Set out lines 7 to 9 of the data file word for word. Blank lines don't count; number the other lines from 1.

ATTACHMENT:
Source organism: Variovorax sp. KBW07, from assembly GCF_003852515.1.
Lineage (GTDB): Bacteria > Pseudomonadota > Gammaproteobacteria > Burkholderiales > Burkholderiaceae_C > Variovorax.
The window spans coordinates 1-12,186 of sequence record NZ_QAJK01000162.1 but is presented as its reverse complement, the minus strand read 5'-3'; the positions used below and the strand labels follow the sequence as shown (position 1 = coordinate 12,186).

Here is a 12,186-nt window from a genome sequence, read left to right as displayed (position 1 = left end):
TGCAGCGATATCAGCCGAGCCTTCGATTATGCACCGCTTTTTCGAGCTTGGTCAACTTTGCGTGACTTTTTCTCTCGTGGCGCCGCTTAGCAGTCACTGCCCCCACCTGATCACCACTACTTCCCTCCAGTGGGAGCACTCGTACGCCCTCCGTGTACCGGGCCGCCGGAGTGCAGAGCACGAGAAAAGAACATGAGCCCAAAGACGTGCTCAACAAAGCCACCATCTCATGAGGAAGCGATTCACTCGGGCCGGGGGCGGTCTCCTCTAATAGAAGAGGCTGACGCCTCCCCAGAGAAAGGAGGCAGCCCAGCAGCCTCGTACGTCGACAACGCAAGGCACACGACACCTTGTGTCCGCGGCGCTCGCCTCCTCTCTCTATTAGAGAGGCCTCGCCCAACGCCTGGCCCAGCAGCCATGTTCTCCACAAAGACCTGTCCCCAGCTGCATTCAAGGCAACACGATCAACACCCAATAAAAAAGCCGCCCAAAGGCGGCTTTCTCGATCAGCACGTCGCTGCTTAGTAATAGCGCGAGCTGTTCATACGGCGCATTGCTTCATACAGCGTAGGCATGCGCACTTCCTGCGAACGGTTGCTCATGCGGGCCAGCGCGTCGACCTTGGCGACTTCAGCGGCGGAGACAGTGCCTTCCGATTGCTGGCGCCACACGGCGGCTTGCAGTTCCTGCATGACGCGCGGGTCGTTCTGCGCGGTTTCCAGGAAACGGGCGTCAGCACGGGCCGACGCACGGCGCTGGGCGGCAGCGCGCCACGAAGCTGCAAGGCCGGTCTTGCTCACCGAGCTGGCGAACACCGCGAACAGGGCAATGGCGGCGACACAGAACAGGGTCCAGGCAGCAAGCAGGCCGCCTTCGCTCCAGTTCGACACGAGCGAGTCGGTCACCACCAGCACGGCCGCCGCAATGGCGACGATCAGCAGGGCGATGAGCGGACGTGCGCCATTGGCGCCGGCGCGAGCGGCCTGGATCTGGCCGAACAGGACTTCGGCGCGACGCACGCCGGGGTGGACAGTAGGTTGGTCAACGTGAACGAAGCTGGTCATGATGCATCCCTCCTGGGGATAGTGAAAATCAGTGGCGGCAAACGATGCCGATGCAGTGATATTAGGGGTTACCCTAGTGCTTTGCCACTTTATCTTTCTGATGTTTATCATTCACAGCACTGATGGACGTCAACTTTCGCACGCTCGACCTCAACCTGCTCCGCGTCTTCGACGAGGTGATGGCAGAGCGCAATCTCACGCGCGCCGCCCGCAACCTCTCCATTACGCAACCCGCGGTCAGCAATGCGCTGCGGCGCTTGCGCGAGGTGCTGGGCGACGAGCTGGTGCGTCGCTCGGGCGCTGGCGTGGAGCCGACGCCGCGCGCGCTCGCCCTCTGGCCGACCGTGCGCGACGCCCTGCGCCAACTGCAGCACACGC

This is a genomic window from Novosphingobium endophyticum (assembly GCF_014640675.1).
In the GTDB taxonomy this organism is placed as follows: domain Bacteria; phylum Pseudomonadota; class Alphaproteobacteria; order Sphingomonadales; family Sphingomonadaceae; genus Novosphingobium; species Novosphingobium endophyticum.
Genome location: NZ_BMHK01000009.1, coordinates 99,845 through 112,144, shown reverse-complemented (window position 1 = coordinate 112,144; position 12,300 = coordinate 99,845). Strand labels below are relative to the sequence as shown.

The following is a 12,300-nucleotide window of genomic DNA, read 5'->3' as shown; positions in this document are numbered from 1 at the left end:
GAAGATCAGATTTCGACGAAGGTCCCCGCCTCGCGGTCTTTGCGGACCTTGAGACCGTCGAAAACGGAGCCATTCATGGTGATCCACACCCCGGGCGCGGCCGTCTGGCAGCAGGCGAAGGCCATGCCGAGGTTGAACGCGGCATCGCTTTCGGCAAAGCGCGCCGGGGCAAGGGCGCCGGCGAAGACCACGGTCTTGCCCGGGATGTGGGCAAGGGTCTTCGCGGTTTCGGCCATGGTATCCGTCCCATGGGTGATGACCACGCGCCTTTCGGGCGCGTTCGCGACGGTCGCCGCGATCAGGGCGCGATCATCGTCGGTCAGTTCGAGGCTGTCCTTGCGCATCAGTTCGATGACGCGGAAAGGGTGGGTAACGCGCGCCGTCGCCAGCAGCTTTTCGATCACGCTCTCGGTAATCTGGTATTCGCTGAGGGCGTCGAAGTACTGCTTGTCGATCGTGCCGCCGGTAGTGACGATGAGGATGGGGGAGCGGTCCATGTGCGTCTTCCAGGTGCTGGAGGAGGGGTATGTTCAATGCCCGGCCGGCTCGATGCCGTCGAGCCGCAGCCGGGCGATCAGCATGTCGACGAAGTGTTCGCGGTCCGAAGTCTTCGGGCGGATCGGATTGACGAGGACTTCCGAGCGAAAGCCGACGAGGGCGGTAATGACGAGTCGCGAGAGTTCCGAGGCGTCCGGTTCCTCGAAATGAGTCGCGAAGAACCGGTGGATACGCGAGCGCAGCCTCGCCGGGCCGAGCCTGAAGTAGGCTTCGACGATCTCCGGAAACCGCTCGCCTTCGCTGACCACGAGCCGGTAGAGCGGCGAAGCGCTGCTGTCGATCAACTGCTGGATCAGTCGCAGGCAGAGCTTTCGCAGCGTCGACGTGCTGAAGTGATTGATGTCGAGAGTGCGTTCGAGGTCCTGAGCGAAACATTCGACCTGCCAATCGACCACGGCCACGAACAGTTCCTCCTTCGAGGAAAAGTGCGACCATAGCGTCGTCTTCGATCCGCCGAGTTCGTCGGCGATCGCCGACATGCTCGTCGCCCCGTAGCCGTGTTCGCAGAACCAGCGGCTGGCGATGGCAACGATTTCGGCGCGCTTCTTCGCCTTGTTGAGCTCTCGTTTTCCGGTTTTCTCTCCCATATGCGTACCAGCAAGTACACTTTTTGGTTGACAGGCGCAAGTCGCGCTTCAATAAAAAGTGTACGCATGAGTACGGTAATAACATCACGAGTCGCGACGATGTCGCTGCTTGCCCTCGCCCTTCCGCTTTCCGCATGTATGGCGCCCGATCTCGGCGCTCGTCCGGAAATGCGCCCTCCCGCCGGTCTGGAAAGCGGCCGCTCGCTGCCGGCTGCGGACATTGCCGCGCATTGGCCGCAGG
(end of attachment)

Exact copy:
In the GTDB taxonomy this organism is placed as follows: domain Bacteria; phylum Pseudomonadota; class Alphaproteobacteria; order Sphingomonadales; family Sphingomonadaceae; genus Novosphingobium; species Novosphingobium endophyticum.
Genome location: NZ_BMHK01000009.1, coordinates 99,845 through 112,144, shown reverse-complemented (window position 1 = coordinate 112,144; position 12,300 = coordinate 99,845). Strand labels below are relative to the sequence as shown.

The following is a 12,300-nucleotide window of genomic DNA, read 5'->3' as shown; positions in this document are numbered from 1 at the left end: